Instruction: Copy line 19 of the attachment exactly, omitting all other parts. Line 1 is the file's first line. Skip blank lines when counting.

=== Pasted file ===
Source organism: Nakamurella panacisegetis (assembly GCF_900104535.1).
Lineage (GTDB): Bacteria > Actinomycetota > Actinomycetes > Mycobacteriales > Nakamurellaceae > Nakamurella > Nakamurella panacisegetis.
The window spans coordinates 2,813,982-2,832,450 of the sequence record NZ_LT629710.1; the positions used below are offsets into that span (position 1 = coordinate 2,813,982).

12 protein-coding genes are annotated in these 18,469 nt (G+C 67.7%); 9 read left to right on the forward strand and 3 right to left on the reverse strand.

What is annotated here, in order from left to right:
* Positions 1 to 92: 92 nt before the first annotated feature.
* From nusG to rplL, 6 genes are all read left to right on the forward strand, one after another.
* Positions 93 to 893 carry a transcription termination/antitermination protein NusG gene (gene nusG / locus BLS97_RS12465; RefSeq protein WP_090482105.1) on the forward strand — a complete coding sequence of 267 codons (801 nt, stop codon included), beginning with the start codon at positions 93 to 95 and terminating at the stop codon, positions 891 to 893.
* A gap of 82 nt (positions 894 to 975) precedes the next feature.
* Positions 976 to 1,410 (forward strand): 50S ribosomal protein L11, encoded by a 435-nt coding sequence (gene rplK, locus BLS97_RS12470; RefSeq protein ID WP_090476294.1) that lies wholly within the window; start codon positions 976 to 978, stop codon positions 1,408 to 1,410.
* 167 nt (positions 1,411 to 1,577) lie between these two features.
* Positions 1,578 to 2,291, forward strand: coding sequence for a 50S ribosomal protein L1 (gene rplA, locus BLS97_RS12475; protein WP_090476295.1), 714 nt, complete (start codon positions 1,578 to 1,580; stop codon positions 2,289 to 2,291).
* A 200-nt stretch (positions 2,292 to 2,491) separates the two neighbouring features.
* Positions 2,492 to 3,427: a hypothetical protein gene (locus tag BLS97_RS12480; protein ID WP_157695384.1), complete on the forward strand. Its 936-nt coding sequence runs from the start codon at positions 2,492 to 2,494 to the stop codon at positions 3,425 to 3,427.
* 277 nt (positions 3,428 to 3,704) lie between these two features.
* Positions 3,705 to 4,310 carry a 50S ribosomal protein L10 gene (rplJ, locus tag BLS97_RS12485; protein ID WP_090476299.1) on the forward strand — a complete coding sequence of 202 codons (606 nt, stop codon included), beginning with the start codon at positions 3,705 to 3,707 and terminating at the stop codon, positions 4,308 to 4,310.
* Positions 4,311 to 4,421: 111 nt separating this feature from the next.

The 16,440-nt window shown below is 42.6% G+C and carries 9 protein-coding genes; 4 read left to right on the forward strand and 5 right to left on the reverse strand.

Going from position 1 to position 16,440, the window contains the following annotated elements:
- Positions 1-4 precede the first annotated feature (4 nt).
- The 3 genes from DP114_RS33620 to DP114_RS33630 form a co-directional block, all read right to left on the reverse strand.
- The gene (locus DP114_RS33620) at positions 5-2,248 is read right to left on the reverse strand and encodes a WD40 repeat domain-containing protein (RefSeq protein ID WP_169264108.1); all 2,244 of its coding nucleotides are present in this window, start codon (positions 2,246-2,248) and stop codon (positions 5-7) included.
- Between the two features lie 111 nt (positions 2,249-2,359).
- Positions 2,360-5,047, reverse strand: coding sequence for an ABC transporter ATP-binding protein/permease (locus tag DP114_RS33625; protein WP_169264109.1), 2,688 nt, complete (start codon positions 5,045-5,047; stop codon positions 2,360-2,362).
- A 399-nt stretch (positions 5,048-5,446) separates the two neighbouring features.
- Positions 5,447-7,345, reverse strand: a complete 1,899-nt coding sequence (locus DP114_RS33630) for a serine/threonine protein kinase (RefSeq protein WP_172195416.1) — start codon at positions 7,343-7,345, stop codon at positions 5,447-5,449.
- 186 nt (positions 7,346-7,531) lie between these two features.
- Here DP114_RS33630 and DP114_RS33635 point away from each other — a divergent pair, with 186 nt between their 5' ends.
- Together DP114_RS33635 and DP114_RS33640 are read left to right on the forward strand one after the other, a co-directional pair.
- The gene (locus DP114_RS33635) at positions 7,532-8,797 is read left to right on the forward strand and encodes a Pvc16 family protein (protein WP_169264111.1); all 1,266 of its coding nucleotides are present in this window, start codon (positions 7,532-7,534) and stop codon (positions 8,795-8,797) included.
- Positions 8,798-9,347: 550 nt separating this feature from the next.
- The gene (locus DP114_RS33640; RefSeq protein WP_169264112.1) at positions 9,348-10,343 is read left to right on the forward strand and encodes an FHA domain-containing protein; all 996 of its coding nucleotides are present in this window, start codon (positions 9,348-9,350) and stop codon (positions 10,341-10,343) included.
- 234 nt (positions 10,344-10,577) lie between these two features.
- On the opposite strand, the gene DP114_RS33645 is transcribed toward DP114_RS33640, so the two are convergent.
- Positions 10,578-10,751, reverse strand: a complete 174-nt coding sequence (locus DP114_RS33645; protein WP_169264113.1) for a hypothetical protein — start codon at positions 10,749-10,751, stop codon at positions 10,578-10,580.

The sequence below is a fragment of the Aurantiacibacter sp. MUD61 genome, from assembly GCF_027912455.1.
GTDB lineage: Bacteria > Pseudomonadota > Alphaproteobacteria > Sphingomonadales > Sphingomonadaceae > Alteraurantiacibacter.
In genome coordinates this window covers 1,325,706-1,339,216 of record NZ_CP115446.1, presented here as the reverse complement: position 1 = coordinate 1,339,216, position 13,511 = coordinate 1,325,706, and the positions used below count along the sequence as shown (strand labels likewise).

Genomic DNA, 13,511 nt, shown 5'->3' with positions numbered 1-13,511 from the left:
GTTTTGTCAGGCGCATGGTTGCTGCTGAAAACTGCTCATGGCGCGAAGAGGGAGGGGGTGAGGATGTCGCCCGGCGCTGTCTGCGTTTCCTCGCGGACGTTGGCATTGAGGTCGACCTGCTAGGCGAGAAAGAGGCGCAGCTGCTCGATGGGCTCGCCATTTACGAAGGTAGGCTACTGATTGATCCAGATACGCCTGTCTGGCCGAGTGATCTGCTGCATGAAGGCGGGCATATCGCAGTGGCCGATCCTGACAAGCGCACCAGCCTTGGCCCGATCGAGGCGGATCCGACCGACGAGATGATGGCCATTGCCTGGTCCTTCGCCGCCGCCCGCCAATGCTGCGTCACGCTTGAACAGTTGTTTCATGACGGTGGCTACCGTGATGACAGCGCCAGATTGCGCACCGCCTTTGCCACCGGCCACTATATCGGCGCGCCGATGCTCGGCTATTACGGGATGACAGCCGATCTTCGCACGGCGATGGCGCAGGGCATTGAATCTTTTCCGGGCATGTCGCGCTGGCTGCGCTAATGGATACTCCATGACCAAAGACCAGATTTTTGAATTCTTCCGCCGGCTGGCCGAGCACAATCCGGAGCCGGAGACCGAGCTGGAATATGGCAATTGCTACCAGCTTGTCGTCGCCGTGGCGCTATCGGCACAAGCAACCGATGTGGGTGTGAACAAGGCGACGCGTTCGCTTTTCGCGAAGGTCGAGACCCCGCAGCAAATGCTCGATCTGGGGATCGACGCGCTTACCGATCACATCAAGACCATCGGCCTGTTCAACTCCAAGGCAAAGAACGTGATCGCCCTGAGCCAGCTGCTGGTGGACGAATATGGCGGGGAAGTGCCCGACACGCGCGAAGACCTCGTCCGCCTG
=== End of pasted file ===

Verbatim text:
Going from position 1 to position 16,440, the window contains the following annotated elements: